Seattle Underground Tour: Scandal, Spooks, and the Sewer
Seattle is such a unique place. We didn’t have to spend much time there for it to quickly move up our list of favorite cities. It’s unique, quirky, unusual, friendly, and pretty hip. When you think of Seattle, you probably think of the music scene or the coffee scene…but what about the underground scene?
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Have you heard the stories about Disney World having secret underground passageways? That’s precisely what I thought of when I found out that Seattle had underground tunnels of its own. However, these tunnels are not for costumed characters and food delivery. They are actually the original streets and sidewalks of Seattle. And you can take a tour to learn all about them.
A tour underneath one of the most famous cities? You know we signed up ASAP!
The tour is officially called Bill Speidel’s Underground Tour, and it’s a great one. The guy wrote the book on it. Literally.
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Bill Speidel was a historian and writer for The Seattle Times. In 1964, Bill gave the first underground tour of Seattle to over 500 people. Today, people are still interested in what lies beneath the streets, and the tour is one of the most popular things to do in Seattle.
Bill Speidel passed away in 1988, but his legacy lives on with the Bill Speidel’s Underground Tour.
At the original level, rain and mud were an issue. So, too, were the wooden structures. The Great Seattle Fire in 1889 led to the decision that all buildings had to be built from brick or stone, and, they would raise the streets up from the too-low, muddy level.
For quite a while, the street was an entire level above the sidewalks and entrances to the buildings. To cross the street meant that one had to climb a ladder, cross the street, and climb back down to the sidewalk. Can you imagine?!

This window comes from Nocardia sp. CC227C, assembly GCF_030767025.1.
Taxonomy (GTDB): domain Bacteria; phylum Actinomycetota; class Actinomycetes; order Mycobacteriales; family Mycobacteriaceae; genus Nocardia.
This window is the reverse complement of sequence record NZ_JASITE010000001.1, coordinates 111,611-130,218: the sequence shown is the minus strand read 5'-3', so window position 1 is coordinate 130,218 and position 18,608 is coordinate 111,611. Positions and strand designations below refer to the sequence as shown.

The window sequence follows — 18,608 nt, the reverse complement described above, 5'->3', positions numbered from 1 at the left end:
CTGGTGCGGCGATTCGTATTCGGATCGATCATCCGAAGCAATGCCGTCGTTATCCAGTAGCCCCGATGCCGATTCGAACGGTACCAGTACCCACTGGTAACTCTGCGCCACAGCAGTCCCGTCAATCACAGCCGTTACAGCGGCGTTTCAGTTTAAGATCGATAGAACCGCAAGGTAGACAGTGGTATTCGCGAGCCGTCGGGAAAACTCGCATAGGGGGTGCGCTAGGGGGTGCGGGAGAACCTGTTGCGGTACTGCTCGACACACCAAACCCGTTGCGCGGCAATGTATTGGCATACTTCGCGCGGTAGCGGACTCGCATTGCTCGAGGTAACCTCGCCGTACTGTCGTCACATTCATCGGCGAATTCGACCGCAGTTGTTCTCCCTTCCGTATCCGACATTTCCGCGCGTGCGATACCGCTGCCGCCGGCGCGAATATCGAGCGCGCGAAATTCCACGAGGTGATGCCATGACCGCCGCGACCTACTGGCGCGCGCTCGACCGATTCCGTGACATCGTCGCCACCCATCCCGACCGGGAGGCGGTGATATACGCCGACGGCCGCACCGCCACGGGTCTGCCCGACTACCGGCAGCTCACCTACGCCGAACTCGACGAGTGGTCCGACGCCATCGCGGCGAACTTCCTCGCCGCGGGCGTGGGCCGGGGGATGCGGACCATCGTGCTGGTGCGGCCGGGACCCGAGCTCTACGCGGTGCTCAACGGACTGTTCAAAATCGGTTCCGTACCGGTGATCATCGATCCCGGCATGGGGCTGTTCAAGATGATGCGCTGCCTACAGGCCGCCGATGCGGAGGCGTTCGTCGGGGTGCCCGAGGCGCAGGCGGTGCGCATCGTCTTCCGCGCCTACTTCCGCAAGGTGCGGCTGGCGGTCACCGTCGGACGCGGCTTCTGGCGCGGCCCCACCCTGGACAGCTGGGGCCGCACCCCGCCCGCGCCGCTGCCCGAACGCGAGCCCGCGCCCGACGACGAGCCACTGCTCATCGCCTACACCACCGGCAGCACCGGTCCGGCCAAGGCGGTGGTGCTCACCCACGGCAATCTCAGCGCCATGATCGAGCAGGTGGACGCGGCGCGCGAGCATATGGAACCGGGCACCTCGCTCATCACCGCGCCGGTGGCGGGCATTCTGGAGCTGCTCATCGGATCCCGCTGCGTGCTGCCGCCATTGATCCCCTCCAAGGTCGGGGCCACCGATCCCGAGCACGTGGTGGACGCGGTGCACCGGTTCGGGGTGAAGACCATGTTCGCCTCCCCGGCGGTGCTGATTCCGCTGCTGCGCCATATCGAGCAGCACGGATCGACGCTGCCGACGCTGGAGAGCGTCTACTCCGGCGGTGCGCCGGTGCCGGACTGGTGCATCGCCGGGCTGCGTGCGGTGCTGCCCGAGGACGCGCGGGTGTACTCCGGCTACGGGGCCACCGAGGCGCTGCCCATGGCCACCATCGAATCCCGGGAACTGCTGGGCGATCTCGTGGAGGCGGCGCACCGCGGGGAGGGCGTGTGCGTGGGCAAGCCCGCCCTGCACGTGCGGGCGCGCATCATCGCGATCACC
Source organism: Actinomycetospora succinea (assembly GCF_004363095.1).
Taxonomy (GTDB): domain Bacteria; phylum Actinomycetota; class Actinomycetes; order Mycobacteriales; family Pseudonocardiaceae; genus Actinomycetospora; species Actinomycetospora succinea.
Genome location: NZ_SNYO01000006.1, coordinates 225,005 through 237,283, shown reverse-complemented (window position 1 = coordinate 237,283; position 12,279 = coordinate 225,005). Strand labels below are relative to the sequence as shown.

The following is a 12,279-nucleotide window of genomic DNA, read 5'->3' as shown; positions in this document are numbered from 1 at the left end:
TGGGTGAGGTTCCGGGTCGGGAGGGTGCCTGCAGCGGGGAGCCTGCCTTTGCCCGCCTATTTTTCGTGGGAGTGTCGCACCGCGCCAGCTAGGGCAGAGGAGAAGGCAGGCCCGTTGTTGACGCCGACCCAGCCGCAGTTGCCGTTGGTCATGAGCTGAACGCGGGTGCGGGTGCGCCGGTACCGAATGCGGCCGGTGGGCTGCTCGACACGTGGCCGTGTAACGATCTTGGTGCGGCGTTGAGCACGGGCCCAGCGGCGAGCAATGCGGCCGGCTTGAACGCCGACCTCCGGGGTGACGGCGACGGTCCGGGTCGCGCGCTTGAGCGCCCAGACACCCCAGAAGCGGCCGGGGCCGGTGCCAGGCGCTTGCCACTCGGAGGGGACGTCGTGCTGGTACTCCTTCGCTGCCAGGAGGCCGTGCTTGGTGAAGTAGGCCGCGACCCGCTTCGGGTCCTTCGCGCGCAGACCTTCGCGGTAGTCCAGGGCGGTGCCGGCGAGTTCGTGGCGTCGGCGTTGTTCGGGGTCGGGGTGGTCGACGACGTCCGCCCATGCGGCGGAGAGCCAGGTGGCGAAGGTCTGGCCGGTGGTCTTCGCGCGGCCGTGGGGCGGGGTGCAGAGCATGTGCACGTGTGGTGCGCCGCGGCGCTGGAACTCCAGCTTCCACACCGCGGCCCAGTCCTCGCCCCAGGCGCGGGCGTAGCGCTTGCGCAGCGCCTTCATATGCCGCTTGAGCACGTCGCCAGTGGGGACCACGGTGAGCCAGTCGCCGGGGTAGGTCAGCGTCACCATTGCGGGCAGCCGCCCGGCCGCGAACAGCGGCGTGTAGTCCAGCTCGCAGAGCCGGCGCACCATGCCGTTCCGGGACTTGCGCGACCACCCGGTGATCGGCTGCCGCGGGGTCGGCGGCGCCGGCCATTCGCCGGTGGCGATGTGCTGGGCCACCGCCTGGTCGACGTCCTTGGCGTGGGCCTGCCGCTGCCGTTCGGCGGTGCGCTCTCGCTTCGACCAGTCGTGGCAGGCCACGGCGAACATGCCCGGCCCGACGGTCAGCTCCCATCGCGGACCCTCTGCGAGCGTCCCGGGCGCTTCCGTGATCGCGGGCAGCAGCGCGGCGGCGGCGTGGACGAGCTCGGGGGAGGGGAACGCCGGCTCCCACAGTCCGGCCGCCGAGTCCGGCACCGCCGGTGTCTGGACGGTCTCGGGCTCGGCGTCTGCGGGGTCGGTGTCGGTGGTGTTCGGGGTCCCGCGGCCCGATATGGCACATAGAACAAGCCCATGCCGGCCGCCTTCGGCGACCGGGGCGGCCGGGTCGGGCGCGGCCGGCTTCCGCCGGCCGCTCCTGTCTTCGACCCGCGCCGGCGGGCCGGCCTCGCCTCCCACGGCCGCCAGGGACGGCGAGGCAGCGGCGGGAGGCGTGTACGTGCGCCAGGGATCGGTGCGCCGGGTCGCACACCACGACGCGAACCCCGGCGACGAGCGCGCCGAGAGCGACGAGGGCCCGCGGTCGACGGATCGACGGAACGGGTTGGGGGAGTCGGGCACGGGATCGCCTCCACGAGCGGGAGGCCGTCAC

Raising the streets also solved another problem…plumbing had been an absolute nightmare because of how low the city was. When the tide came in, the toilets ran backwards. Flushing created fountains.
The Gold Rush brought in many businesses, including bars and brothels, both making their home on the original level of Pioneer Square. Needless to say, the area did not have the best reputation.
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Eventually, the sidewalks were brought up to street level, the bottom levels became basements, and the upper levels became storefronts. And the Seattle Underground was forgotten. Until Bill Speidel began his tours.
You can take this very same tour and learn all about the original Seattle. If you’re feeling extra adventurous, there are also spooky versions of the tour that are conducted via flashlight only.
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Our tour guide turned off the lights for us for just a few seconds, but many of the tourists in our group couldn’t handle it. I definitely have my own fears, so I won’t say a word about theirs!
Taking a Seattle Underground Tour is definitely a must if you’re in the area. The tour is interesting, entertaining, and actually pretty funny. We had a blast! You’ll definitely walk away remembering the history of Seattle!
Also, if you’re wandering through Seattle and you happen to walk across some purplish-colored glass in the sidewalk, you are walking on a skylight of the underground tunnels. Pretty neat, huh?
For more information, visit the Bill Speidel’s Underground Tour website.
What do you think about touring Underground Seattle? Have you been on this tour before? What is the most interesting city tour you’ve ever been on? Let us know in the comments below!
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Jennifer is the founder of Just Chasing Rabbits travel blog. She lives in Mississippi with husband/travel companion, Mark, and three fur babies. After obtaining a BA degree in studio art and working in the field of photography for years, Jenni has combined her love of travel and photography to form this blog. Mark and Jenni share their experiences in hopes of inspiring others to have wonderful adventures and see the world.
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